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Gratuity versus Pension – Is matter settled?

Gratuity versus Pension – Is matter settled?

Dear Editor,

FINALLY, the Constitutional Court (ConCourt), has settled the vexing confusion that hit the labour market following the amendment of the Constitution in 2016 regarding gratuity and pension. 

Article 189 (2) of the Constitution provides that an employee who has retired should be kept on the payroll until his benefits have been paid in full. But does that include workers on fixed-contracts who get gratuity at the end? Or was this law for the permanent and pensionable employees? Human resource practitioners had difficulties navigating these legal conundrums. 

Three former workers of Zambia Open University moved to the ConCourt on the grounds that their former employers had stopped paying them salaries before their full gratuity was be paid. 

They argued that they ought to have been on payroll as per constitutional requirements.

The three were on fixed three-year contracts with gratuity to be paid at the end of each contract. 

Article 189(2) reads:  “Where a pension benefit is not paid on a person’s last working day, that person shall stop work but the person’s name shall be retained on the payroll, until payment of the pension benefit based on the last salary received by that person while on the payroll.” 

The literally interpretation of this law would certainly create absurdity. Take for example a worker employed on a two-year contract and at the end of the term the company does not pay him his gratuity – due off course – to financial woes. Should he then be on salary for the next five years or so without working?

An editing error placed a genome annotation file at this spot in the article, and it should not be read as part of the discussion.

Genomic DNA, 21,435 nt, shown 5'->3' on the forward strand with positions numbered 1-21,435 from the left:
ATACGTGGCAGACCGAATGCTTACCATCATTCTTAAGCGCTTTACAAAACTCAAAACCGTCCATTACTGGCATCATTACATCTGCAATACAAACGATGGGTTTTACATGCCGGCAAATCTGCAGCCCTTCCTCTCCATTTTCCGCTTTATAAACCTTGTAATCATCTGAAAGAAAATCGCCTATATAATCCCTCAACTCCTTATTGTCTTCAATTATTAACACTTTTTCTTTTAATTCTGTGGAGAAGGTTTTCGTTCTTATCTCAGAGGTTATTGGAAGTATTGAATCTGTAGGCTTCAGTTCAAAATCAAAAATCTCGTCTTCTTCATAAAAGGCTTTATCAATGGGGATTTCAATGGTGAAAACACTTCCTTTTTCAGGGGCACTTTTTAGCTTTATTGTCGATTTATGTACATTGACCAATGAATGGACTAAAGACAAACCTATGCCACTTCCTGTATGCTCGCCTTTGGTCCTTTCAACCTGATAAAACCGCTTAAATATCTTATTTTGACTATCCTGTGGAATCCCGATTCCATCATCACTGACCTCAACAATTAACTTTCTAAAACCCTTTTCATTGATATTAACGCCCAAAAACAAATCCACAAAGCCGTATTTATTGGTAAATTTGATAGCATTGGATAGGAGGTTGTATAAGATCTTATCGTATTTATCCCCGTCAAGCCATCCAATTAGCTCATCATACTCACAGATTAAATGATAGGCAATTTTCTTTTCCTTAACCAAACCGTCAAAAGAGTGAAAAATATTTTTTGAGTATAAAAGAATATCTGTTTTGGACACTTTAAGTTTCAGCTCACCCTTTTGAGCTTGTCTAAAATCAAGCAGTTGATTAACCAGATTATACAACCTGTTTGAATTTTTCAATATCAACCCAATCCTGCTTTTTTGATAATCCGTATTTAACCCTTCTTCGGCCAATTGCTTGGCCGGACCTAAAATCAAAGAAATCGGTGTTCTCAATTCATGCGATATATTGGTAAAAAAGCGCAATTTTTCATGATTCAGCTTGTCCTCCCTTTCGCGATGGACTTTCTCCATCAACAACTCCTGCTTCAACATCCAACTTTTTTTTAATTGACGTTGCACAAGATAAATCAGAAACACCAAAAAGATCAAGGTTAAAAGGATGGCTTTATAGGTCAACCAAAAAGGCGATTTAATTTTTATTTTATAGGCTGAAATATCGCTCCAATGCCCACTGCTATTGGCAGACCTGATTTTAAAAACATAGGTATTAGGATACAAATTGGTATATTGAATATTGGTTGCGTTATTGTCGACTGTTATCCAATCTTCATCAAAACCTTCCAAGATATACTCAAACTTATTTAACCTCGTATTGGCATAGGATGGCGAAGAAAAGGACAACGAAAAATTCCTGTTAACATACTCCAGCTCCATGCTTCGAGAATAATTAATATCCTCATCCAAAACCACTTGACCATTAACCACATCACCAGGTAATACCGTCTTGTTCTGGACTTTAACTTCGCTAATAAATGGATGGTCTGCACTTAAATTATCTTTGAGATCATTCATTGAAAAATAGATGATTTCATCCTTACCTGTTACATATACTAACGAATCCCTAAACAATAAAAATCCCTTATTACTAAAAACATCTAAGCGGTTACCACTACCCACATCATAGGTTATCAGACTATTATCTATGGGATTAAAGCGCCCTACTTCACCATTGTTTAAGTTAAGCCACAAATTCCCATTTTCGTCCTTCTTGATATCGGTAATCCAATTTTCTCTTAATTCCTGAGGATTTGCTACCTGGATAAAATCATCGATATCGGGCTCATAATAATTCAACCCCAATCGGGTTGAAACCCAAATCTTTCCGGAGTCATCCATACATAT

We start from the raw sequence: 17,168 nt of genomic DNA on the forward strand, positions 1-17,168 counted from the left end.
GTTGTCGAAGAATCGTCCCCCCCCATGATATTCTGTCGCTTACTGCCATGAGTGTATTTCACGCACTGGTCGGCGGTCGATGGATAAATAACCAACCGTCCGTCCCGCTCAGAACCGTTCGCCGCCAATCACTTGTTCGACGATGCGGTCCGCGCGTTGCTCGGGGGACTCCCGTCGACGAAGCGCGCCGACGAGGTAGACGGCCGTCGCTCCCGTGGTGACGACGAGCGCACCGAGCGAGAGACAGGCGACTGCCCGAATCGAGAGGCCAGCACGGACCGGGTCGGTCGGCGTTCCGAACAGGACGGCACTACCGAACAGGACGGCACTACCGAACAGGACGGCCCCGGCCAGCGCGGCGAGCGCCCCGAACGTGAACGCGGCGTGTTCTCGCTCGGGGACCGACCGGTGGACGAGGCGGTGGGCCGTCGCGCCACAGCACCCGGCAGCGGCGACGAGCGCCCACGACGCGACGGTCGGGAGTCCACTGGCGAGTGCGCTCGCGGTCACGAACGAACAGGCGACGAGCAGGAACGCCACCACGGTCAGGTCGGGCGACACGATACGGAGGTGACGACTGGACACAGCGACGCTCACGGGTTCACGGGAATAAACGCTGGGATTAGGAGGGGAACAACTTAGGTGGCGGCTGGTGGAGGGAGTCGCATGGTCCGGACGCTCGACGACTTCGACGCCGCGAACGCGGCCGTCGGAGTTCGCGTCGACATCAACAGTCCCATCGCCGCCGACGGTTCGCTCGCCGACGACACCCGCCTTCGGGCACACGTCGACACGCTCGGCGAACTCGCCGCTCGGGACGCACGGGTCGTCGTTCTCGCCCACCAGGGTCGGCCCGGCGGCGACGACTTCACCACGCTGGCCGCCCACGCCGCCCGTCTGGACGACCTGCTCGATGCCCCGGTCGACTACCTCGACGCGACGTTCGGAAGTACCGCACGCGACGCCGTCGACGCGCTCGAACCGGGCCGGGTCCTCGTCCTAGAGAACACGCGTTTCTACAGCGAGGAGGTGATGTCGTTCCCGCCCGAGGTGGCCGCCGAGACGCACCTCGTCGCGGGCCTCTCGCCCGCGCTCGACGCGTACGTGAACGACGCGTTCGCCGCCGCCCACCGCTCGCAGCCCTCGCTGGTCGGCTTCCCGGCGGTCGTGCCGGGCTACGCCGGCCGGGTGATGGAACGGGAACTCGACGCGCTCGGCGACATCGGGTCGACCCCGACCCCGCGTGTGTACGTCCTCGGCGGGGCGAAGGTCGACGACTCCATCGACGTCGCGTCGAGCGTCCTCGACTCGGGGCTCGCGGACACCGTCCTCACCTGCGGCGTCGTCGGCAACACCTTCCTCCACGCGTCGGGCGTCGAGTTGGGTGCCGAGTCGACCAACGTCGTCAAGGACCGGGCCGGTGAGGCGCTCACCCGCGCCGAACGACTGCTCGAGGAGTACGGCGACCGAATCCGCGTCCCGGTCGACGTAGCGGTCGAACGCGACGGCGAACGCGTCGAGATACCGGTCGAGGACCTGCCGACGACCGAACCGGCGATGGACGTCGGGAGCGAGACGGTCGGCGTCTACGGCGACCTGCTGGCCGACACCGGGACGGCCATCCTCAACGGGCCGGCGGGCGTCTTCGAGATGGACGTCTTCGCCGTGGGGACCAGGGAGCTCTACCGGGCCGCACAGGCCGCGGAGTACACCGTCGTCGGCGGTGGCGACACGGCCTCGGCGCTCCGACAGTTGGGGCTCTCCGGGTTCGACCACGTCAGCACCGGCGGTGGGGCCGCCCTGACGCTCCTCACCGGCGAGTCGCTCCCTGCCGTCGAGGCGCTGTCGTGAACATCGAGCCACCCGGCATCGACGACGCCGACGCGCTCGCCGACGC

You see, the confusion was further created by Article 266 of the constitution, which defines “pension benefit” as inclusive of gratuity or similar allowances in respect of a pension’s service. The court had to deal with these issues in this recent case.

In a nutshell, the ConCourt adjudged that for gratuity to be captured under Article 189(2), it must be one that is covered under subsidiary legislation or law as a pension. 

It is not good enough to say your contract provided for gratuity and therefore you should remain on payroll. Go a little further by showing that your gratuity was in fact covered under a pension scheme with a specific law and not merely inserted in the contract.

“Whether a gratuity payable in a specific case is a pension can only be determined in the context of the relevant pension law or other law,” the judges said.

The court threw out the case against the lecturers and one accountant on the basis that they failed to show that the gratuity they were entitled to amounted to a pension and therefore should not be on the payroll.

In short, for gratuity to qualify as pension it must be covered under the law as a pension or scheme.

See case of Anderson Mwale and Others v Zambia Open University – 2021/CCZ/001 which was determined last week by the ConCourt.

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